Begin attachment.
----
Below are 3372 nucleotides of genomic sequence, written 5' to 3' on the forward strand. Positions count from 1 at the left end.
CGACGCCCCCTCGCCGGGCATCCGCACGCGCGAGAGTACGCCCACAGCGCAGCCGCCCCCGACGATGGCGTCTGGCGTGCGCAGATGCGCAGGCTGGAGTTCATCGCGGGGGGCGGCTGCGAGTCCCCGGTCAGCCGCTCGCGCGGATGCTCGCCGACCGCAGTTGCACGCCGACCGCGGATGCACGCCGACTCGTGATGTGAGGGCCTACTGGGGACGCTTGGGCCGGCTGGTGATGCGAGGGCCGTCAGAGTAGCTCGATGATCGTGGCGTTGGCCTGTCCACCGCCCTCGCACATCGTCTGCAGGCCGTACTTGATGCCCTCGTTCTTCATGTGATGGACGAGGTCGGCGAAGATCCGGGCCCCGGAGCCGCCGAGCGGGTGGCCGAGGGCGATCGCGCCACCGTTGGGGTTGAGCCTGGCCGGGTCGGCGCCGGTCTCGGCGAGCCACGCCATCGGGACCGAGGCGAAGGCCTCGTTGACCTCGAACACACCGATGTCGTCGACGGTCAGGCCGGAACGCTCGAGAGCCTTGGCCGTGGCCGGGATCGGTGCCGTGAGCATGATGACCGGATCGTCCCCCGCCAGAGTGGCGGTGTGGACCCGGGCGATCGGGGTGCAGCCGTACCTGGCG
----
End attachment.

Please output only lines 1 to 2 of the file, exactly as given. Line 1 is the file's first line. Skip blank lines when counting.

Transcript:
Below are 3372 nucleotides of genomic sequence, written 5' to 3' on the forward strand. Positions count from 1 at the left end.
CGACGCCCCCTCGCCGGGCATCCGCACGCGCGAGAGTACGCCCACAGCGCAGCCGCCCCCGACGATGGCGTCTGGCGTGCGCAGATGCGCAGGCTGGAGTTCATCGCGGGGGGCGGCTGCGAGTCCCCGGTCAGCCGCTCGCGCGGATGCTCGCCGACCGCAGTTGCACGCCGACCGCGGATGCACGCCGACTCGTGATGTGAGGGCCTACTGGGGACGCTTGGGCCGGCTGGTGATGCGAGGGCCGTCAGAGTAGCTCGATGATCGTGGCGTTGGCCTGTCCACCGCCCTCGCACATCGTCTGCAGGCCGTACTTGATGCCCTCGTTCTTCATGTGATGGACGAGGTCGGCGAAGATCCGGGCCCCGGAGCCGCCGAGCGGGTGGCCGAGGGCGATCGCGCCACCGTTGGGGTTGAGCCTGGCCGGGTCGGCGCCGGTCTCGGCGAGCCACGCCATCGGGACCGAGGCGAAGGCCTCGTTGACCTCGAACACACCGATGTCGTCGACGGTCAGGCCGGAACGCTCGAGAGCCTTGGCCGTGGCCGGGATCGGTGCCGTGAGCATGATGACCGGATCGTCCCCCGCCAGAGTGGCGGTGTGGACCCGGGCGATCGGGGTGCAGCCGTACCTGGCG